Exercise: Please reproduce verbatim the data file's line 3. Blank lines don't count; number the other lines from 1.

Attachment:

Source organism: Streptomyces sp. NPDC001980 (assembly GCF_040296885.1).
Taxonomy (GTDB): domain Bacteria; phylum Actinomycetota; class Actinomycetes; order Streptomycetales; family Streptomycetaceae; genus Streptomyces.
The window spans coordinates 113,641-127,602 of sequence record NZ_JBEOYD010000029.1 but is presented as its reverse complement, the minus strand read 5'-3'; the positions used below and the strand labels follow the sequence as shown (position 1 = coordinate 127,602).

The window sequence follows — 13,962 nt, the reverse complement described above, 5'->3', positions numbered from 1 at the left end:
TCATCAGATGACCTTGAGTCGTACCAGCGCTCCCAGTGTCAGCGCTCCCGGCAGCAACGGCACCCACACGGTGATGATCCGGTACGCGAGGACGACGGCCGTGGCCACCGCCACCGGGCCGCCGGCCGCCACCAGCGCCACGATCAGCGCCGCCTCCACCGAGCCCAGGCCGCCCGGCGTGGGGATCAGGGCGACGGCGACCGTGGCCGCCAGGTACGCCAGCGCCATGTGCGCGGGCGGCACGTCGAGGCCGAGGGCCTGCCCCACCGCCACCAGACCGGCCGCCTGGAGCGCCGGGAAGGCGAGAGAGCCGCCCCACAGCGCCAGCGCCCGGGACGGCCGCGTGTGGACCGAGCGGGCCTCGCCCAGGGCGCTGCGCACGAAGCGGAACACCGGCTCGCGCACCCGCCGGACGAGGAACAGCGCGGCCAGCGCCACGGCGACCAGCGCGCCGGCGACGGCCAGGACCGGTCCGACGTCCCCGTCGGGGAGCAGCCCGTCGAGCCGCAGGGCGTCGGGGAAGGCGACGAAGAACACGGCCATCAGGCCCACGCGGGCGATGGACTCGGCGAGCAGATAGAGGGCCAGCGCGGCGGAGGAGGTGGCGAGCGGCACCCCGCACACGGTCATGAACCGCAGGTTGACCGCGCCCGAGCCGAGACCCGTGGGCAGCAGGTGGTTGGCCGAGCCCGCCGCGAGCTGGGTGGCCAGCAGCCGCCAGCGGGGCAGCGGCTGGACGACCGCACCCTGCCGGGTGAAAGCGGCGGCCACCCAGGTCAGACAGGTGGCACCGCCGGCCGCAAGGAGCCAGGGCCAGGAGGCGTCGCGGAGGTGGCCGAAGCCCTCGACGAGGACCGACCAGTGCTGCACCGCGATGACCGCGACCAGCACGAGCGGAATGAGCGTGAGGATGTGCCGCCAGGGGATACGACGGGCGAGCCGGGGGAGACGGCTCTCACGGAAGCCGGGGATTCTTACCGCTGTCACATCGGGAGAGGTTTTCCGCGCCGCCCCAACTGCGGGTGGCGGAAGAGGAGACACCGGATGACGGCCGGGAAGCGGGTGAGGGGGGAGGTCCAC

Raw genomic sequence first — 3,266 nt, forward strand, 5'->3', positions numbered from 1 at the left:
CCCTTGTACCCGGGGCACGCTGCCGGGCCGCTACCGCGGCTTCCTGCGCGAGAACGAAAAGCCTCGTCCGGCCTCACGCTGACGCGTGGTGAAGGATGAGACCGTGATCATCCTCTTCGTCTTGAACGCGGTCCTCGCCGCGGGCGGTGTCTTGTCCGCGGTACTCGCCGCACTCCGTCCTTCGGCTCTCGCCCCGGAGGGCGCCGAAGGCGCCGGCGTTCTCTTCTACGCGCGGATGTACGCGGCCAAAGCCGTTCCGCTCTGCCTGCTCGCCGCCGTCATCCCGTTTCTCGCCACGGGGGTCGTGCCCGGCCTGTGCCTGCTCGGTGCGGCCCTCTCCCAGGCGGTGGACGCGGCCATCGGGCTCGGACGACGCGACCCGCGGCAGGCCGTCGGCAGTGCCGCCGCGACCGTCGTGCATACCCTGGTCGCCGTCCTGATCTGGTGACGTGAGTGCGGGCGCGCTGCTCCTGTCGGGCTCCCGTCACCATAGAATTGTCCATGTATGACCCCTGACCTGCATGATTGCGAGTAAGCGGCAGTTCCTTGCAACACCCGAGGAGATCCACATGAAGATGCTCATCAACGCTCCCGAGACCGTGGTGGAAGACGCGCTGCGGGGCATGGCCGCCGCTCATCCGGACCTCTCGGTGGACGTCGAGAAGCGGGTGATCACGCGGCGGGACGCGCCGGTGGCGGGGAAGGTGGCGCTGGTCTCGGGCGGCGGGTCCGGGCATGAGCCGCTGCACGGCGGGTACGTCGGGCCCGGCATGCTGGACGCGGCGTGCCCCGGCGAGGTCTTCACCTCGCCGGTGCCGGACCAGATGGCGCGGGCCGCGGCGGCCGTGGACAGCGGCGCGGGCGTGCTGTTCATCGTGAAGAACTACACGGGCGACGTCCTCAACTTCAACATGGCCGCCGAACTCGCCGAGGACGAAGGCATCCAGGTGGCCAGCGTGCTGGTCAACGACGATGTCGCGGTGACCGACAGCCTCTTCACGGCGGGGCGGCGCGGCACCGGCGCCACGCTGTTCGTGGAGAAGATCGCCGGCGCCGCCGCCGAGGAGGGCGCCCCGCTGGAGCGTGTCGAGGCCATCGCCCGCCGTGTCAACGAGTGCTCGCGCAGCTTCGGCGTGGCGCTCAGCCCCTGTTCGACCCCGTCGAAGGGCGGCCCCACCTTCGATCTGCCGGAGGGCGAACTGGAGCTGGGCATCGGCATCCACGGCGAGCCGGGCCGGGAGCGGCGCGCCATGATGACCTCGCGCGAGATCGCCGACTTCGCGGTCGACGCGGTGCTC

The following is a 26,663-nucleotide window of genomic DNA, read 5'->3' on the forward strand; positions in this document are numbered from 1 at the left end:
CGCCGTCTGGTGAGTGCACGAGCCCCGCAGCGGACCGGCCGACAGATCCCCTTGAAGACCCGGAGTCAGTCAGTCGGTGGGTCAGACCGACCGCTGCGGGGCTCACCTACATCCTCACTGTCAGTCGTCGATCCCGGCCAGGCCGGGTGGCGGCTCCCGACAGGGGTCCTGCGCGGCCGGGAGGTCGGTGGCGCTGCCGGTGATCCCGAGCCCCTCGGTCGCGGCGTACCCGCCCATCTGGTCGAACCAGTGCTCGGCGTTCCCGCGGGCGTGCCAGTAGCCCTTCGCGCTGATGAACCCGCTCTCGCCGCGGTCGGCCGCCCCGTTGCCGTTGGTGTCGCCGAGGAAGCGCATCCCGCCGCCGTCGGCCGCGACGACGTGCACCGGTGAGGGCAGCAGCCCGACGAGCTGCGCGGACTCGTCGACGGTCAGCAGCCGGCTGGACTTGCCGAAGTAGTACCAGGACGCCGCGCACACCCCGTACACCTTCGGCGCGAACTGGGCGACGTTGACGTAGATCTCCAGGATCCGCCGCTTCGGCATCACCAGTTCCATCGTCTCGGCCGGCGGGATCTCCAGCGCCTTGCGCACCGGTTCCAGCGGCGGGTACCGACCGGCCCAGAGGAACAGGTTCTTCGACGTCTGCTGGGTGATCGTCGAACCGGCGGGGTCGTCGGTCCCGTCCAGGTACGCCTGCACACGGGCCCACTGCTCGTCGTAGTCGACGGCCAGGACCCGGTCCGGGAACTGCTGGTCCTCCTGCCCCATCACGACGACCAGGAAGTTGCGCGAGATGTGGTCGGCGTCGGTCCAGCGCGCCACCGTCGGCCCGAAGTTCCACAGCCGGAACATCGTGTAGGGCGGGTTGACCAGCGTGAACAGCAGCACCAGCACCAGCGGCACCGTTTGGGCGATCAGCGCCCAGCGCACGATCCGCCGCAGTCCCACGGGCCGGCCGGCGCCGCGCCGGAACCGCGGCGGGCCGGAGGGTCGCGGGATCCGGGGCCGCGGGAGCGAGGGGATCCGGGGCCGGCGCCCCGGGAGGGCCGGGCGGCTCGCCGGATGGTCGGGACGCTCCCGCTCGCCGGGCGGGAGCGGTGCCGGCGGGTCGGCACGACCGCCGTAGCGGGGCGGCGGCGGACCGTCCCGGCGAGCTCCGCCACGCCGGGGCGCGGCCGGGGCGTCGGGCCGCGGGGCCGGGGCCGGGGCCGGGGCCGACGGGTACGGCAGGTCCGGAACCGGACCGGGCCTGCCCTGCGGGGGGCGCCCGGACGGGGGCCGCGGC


The window spans coordinates 113,641-127,602 of sequence record NZ_JBEOYD010000029.1 but is presented as its reverse complement, the minus strand read 5'-3'; the positions used below and the strand labels follow the sequence as shown (position 1 = coordinate 127,602).